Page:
Severe ocular hypertension secondary to systemic corticosteroid treatment in a child with nephrotic syndrome

Clin Ophthalmol. 2012;6:1675-9. doi: 10.2147/OPTH.S36261. Epub 2012 Oct 16.


Purpose: To report a case of severe, acute ocular hypertension in a 6-year-old child, 7 days after initiating treatment with oral prednisolone, due to nephrotic syndrome.

Methods: A 6-year-old female Caucasian child was diagnosed with nephrotic syndrome and treated with oral prednisolone (60 mg/day). Seven days later the child initiated complaints of headache, vomiting, ocular pain, and photophobia. Ophthalmologic examination revealed a severely increased intraocular pressure (IOP) of 52 mmHg in the right eye and 56 mmHg in the left eye. Anterior segment morphology was evaluated with ultrasound biomicroscopy. Optic disc status was evaluated by disc photography, kinetic perimetry, and optical coherence tomography.

Results: Treatment was initiated with latanoprost, brimonidine, and the fixed association of timolol and dorzolamide. At each follow-up examination, progressively better control of IOP was obtained. Simultaneous with corticosteroid dosage decrease we were able to reduce antiglaucomatous medication while maintaining IOP under control. Ultrasound biomicroscopy revealed an open angle with normal anterior segment echographic findings. Perimetric evaluation revealed normal visual fields in both eyes. Four months after presentation, steroid treatment had been completed and IOP was 10 mmHg in both eyes without any antiglaucomatous medication. Optical coherence tomography revealed normal retinal nerve fiber layer thickness in all peripapillary sectors.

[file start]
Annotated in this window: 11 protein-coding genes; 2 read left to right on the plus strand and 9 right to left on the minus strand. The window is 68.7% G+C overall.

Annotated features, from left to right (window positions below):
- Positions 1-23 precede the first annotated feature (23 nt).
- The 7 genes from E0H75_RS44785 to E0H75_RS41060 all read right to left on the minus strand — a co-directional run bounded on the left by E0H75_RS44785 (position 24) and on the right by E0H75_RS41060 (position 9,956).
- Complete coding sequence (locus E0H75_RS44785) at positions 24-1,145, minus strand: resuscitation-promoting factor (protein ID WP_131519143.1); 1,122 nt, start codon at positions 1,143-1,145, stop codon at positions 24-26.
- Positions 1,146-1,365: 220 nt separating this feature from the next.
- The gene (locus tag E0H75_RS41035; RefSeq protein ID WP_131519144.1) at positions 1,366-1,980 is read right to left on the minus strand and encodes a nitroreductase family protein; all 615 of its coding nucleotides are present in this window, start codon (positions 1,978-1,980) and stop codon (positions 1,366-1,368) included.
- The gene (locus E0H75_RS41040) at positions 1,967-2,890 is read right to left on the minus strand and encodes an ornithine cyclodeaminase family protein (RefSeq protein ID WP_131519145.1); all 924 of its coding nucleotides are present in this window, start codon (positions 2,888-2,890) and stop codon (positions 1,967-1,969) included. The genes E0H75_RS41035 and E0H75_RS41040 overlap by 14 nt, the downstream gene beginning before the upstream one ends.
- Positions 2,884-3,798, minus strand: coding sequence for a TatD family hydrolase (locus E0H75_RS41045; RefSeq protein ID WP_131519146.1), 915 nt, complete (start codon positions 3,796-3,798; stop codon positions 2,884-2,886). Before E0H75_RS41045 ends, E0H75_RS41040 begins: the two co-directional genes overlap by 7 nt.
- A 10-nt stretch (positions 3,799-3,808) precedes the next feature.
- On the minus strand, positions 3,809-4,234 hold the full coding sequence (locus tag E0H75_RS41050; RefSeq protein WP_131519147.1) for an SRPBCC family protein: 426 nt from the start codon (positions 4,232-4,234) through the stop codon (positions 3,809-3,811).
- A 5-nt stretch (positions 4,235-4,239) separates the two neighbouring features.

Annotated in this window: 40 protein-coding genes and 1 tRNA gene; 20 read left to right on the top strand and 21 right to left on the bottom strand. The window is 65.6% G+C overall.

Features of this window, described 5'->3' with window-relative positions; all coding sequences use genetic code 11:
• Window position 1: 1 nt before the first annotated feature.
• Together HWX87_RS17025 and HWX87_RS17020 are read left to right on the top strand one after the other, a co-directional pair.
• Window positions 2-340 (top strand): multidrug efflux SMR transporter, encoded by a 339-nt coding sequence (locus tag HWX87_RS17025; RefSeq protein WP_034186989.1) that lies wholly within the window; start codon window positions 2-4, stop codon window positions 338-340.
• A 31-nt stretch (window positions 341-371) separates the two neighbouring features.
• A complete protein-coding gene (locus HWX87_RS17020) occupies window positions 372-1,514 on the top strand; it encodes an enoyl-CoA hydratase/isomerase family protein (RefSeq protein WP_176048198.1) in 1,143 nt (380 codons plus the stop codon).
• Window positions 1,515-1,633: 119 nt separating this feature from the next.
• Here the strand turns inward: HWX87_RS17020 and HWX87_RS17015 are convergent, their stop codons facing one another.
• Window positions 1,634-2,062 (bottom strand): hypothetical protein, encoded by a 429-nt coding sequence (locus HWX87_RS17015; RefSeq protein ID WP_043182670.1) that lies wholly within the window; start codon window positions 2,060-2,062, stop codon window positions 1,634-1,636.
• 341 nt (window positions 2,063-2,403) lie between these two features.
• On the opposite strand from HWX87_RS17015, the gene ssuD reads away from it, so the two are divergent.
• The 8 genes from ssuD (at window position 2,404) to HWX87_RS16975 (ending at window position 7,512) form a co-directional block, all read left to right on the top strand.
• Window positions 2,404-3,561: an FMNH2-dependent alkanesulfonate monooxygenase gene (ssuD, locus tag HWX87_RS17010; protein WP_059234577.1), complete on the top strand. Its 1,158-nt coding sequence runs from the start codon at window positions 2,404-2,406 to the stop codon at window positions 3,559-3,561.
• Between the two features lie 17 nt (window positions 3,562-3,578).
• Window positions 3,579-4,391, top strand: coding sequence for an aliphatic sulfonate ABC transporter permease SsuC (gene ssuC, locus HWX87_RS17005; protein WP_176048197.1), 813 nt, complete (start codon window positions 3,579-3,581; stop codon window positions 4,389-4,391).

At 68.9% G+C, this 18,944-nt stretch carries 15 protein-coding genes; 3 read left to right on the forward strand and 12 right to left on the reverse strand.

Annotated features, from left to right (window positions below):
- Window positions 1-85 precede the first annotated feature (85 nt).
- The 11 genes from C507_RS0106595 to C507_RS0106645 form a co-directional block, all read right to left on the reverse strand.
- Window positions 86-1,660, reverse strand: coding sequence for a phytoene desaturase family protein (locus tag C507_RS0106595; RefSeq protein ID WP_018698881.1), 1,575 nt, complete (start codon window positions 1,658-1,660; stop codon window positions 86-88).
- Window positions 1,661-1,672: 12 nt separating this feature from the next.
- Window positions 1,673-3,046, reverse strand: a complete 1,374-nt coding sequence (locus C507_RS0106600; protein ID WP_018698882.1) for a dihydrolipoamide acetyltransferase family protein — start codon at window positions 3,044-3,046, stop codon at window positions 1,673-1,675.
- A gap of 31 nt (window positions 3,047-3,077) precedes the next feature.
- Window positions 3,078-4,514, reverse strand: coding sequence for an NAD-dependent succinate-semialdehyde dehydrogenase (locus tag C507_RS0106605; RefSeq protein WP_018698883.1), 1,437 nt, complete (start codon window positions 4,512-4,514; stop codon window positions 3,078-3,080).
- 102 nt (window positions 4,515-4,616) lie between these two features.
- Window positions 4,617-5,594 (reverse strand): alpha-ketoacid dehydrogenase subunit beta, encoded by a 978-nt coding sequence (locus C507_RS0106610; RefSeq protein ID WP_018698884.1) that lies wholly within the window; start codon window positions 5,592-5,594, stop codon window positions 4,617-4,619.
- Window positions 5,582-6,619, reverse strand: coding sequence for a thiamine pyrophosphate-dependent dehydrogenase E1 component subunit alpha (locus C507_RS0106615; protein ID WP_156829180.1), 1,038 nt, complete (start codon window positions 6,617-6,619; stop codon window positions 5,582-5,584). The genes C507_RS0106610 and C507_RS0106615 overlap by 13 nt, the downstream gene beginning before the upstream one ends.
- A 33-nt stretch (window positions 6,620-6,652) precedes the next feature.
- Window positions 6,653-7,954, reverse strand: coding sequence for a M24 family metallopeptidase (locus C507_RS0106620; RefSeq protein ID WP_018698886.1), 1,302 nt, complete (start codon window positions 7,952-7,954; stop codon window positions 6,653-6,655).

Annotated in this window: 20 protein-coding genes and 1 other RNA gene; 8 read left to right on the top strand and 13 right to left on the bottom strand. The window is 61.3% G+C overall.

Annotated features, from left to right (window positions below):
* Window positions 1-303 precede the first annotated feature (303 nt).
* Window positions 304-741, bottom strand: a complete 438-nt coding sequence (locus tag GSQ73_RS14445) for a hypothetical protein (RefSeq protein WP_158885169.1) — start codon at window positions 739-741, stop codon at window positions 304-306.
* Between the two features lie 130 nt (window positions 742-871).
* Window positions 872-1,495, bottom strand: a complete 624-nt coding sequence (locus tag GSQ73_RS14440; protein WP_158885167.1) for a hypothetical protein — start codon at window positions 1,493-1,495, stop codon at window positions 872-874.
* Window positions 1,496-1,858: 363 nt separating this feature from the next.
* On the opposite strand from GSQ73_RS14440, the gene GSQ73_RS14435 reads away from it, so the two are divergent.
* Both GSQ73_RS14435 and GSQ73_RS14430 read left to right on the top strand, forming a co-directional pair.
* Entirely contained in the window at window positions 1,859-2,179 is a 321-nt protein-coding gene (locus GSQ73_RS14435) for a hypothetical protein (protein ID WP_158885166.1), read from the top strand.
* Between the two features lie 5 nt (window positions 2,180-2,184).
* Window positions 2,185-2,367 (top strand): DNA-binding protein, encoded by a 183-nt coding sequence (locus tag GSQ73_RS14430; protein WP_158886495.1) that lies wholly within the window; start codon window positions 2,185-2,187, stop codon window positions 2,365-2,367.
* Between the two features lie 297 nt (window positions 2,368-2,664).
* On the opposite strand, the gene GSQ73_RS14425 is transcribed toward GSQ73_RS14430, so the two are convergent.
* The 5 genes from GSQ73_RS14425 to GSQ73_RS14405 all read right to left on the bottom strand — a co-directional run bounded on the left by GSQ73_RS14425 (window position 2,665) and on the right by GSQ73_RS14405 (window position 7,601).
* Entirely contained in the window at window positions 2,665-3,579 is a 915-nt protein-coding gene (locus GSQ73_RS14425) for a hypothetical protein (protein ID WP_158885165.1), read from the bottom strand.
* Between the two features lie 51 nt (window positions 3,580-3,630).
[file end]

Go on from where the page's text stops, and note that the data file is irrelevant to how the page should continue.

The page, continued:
Conclusions: Systemic steroid treatment can cause a severe, acute increase in IOP in children. Children undergoing steroid treatment should have routine ophthalmologic examinations during treatment duration. Prompt antiglaucomatous treatment prevents retinal nerve fiber layer damage and visual acuity loss.

Keywords: children; corticosteroid; glaucoma; nephrotic.

Publication types

  • Case Reports